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Google Plus Photo stack animation using Jquery and CSS3

by Hyder on July 15, 2011

in Jquery

If you are using Google Plus then you must have noticed the photo stack effect when you view your own album or someone else album. In this tutorial, I will explain how you can achieve this effect powered by Jquery and CSS3. If you have not yet joined the bandwagon of Google Plus then you can request an invitation from a Google Plus Friend or use the link here.

The HTML Part

The first step will be to create our html page to place the album photo stack. The image tag with id photo1,photo2 and photo3 will contain three different images that will be placed on one another to make it appear like a stack. The image in the tag <ul> will be used to demonstrate the ‘zoom’ effect if an album contains only one photo.

    <body>
    
    <div id="page_wrap">
      <div id="text"> Google Plus Album Photo</div>
      <div class="photo_stack">
    <img id="photo1" src="photos/1.jpg" >
    <img  id="photo2" src="photos/2.jpg" >
    <img  id="photo3" class="current"  src="photos/3.jpg" > </div>
      <div class="single_photo">
        <ul id="pics">
          <li><a href="#pic1" title="Photo"><img src="photos/3.jpg" alt="picture"></a></li>
        </ul>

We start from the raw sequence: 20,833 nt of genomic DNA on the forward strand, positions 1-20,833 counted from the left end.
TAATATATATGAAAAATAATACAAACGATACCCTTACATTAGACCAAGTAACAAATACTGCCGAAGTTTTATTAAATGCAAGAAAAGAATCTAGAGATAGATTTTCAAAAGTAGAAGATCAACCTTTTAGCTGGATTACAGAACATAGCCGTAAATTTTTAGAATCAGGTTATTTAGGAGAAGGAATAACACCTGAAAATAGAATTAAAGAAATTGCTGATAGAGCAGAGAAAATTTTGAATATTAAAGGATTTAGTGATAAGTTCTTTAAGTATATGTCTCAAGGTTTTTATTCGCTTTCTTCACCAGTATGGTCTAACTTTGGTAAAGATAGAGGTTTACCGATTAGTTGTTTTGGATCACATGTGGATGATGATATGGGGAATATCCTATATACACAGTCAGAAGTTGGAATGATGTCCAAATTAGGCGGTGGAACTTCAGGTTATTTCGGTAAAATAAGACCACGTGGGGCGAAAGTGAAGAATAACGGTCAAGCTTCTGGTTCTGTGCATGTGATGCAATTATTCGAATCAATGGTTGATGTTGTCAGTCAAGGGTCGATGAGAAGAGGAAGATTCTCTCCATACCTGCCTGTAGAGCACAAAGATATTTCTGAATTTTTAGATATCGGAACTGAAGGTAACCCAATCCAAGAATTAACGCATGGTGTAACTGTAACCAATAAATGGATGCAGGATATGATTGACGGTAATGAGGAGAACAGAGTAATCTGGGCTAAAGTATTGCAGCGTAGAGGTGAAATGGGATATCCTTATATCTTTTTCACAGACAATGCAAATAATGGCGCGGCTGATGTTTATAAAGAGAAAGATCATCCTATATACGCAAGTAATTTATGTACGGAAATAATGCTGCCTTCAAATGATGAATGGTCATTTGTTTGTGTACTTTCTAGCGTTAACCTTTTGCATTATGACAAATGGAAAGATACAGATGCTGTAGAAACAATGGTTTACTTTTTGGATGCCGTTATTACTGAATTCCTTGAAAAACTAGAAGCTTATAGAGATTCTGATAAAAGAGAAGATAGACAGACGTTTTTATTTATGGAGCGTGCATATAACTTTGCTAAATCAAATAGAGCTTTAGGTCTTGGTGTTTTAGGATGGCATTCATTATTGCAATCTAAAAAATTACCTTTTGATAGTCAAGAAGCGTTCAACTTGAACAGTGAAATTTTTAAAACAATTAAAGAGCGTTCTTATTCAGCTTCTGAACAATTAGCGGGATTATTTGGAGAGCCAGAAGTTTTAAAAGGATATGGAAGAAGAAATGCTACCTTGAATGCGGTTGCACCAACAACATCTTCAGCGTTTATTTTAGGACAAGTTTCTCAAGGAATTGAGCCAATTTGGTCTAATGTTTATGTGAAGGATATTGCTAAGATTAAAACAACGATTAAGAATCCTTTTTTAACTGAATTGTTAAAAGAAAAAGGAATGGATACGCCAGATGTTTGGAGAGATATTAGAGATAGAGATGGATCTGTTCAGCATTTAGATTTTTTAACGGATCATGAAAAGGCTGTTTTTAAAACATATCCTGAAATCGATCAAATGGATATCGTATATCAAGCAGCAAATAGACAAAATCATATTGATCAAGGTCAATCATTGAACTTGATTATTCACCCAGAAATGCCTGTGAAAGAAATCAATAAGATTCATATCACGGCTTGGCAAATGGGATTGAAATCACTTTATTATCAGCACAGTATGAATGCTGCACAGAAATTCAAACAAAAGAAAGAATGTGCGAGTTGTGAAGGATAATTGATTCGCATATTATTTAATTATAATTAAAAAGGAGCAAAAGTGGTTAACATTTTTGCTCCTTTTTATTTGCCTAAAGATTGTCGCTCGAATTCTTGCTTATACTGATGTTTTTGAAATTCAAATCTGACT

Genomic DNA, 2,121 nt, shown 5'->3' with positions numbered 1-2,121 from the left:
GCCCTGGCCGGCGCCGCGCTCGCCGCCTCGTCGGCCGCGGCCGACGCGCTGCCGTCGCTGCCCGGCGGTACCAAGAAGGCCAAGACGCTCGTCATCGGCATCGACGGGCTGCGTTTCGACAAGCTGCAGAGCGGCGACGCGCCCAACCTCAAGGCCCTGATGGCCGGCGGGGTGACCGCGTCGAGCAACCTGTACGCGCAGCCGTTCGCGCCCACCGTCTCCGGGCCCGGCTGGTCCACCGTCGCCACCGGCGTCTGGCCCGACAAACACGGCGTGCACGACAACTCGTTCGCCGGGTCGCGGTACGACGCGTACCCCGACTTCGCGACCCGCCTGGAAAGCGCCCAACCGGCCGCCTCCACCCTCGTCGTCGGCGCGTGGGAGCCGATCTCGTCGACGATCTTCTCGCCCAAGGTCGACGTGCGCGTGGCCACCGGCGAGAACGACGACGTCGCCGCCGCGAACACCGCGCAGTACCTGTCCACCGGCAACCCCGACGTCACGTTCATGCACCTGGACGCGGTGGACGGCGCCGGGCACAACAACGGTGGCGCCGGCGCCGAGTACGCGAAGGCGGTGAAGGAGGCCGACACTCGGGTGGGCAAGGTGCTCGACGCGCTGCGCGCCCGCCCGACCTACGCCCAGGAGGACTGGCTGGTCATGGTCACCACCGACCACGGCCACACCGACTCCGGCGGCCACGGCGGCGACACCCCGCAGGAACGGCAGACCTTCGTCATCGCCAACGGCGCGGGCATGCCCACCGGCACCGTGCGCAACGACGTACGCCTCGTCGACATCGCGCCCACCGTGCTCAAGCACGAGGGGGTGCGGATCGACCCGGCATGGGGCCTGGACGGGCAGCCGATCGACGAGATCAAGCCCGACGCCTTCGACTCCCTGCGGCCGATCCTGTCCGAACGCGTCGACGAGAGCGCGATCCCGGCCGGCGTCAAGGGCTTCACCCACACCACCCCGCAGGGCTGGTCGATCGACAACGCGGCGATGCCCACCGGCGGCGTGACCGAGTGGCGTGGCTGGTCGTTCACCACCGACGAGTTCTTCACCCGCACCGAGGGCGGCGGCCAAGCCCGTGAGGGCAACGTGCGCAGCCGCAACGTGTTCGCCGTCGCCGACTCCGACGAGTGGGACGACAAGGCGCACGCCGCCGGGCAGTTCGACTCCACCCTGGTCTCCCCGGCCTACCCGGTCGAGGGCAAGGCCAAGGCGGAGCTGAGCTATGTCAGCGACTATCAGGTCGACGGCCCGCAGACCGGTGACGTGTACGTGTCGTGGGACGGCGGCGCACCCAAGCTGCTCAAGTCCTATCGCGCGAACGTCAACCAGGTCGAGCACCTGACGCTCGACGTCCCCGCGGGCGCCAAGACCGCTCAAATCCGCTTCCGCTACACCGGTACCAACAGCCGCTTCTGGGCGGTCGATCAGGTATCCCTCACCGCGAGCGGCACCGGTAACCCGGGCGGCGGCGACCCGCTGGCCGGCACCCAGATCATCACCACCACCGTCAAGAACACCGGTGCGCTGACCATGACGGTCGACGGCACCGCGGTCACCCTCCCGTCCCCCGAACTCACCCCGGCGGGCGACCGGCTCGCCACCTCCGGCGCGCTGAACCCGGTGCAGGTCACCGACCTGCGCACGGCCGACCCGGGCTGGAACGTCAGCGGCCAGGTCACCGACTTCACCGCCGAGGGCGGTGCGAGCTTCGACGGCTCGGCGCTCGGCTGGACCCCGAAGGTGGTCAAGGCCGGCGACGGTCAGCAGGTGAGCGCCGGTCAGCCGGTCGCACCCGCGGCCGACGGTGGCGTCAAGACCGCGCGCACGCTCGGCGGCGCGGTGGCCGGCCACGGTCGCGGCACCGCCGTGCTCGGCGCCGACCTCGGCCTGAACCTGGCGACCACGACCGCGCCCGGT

</div>
    </div>
    </body>
    

    CSS Part : Stacked Photos

    The page_wrap is the parent div that holds the whole content .

    #page_wrap {
    	border: 1px solid #DDDDDD; // Add a grey border around the photos
    	width: 700px;
    	height:400px;
    	margin-left: auto;//center the content
    	margin-right: auto;
    	margin-top:150px;
    
    }
    
    .image_stack img {// image properties for the photos in the stack
    	border: none;
    	text-decoration: none;
    	position: absolute;
    	margin-left:0px;
    	width: 158px;
    	height: 158px;
    }
    
    .image_stack {
    	width: 400px;
    	position: absolute;
    	margin:60px 10px 10px ;
    }
    .image_stack img {// Image white frame/border
    	position: absolute;
    	border: 4px solid #FFF;
    	box-shadow: 2px 2px 8px rgba(0, 0, 0, 0.5);
    	-moz-box-shadow: 2px 2px 8px rgba(0, 0, 0, 0.5);
    	-webkit-box-shadow: 2px 2px 8px rgba(0, 0, 0, 0.5);
    	z-index: 9999;
    	/* Firefox */
    	-moz-transition: all 0.2s ease;
    	/* WebKit  e.g chrome , safari*/
    	-webkit-transition: all 0.2s ease;
    	/* Opera */
    	-o-transition: all 0.2s ease;
    	/* Standard  */
    	transition: all 0.2s ease;
    }
    

    The .image_stack #photo1 , .image_stack #photo2 and .image_stack #photo3 is used to position the three photos in such a way so that it looks like stack of photo pilled on one another .

    .image_stack #photo1 {
    	top: 8px;
    	left: 108px;
    }
    .image_stack #photo2 {